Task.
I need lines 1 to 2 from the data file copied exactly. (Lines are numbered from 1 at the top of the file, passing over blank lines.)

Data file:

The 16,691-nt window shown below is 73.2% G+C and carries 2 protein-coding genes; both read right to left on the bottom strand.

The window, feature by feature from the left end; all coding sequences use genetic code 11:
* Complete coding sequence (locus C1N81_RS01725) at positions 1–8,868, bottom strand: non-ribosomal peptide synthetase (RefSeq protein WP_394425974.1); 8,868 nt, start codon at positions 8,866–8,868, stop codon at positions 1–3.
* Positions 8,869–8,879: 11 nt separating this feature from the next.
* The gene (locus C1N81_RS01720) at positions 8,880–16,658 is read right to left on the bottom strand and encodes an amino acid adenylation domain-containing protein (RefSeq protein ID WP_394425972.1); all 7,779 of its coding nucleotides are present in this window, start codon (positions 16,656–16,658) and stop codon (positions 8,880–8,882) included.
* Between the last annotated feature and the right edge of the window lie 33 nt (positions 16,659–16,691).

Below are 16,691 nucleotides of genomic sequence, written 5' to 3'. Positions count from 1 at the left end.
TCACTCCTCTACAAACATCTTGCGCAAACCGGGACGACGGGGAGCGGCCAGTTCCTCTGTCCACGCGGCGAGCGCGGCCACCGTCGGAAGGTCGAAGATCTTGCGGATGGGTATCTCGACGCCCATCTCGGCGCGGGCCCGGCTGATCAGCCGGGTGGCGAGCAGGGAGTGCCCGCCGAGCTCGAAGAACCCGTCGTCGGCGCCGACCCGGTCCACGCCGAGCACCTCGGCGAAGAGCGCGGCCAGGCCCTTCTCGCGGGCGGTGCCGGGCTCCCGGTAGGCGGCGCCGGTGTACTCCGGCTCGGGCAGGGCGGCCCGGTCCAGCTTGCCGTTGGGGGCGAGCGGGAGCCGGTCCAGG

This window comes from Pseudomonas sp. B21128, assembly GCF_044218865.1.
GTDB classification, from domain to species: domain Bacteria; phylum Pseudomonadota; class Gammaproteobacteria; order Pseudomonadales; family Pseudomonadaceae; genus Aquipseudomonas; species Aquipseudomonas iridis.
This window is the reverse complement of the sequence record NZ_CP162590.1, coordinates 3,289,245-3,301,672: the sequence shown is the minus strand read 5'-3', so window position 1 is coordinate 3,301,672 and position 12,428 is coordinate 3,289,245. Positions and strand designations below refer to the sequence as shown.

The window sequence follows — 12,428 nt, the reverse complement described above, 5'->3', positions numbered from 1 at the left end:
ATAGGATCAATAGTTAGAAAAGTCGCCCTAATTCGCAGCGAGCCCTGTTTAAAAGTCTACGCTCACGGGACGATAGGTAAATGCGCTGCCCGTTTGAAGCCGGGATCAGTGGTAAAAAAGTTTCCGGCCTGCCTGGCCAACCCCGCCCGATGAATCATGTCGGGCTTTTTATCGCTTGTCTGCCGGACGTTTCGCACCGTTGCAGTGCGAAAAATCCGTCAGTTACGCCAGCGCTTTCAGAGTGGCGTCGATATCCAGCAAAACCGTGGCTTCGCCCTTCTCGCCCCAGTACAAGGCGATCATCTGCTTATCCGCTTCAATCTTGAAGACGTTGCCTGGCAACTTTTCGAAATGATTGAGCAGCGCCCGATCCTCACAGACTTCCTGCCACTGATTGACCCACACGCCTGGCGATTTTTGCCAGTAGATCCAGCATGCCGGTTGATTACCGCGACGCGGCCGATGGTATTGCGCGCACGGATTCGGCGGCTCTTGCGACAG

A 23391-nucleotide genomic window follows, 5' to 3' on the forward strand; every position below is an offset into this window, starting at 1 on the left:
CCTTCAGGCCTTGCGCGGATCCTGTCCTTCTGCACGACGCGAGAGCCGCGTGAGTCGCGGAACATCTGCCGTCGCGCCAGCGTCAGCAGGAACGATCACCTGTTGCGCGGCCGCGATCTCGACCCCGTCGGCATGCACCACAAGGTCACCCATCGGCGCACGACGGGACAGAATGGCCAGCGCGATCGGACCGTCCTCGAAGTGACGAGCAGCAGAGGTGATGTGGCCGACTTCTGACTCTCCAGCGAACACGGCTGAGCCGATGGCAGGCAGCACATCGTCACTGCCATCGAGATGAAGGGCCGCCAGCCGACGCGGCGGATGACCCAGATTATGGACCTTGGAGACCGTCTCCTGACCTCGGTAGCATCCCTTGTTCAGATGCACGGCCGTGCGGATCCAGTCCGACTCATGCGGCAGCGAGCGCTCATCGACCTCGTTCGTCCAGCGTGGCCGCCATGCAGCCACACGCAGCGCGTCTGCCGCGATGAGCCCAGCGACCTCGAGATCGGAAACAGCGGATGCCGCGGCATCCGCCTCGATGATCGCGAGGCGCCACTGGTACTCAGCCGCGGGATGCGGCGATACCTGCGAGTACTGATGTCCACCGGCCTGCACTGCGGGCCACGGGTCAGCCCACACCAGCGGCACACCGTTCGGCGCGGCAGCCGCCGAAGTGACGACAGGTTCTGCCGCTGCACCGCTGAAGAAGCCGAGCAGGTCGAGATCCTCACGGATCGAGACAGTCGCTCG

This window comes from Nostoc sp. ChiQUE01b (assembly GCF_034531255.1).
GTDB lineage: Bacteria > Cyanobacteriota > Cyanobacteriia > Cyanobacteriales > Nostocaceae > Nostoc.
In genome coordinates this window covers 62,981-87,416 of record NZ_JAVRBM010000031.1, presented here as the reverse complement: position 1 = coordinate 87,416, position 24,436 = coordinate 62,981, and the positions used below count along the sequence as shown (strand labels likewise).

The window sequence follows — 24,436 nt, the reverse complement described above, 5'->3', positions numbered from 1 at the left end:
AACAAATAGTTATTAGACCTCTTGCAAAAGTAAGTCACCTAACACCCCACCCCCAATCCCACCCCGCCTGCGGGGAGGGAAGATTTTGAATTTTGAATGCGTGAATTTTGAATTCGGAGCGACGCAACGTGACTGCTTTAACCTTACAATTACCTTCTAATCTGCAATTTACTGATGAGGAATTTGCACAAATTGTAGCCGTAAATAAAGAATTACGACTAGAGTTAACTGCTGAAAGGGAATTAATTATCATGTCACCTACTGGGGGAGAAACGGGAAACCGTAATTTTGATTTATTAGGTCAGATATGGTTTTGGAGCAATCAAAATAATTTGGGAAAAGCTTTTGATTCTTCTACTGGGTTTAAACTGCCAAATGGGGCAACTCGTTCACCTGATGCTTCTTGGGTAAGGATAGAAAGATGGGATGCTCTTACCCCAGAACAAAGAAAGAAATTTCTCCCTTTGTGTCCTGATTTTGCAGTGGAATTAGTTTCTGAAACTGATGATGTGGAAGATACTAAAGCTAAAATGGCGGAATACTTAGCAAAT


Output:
The 16,691-nt window shown below is 73.2% G+C and carries 2 protein-coding genes; both read right to left on the bottom strand.

The window, feature by feature from the left end; all coding sequences use genetic code 11: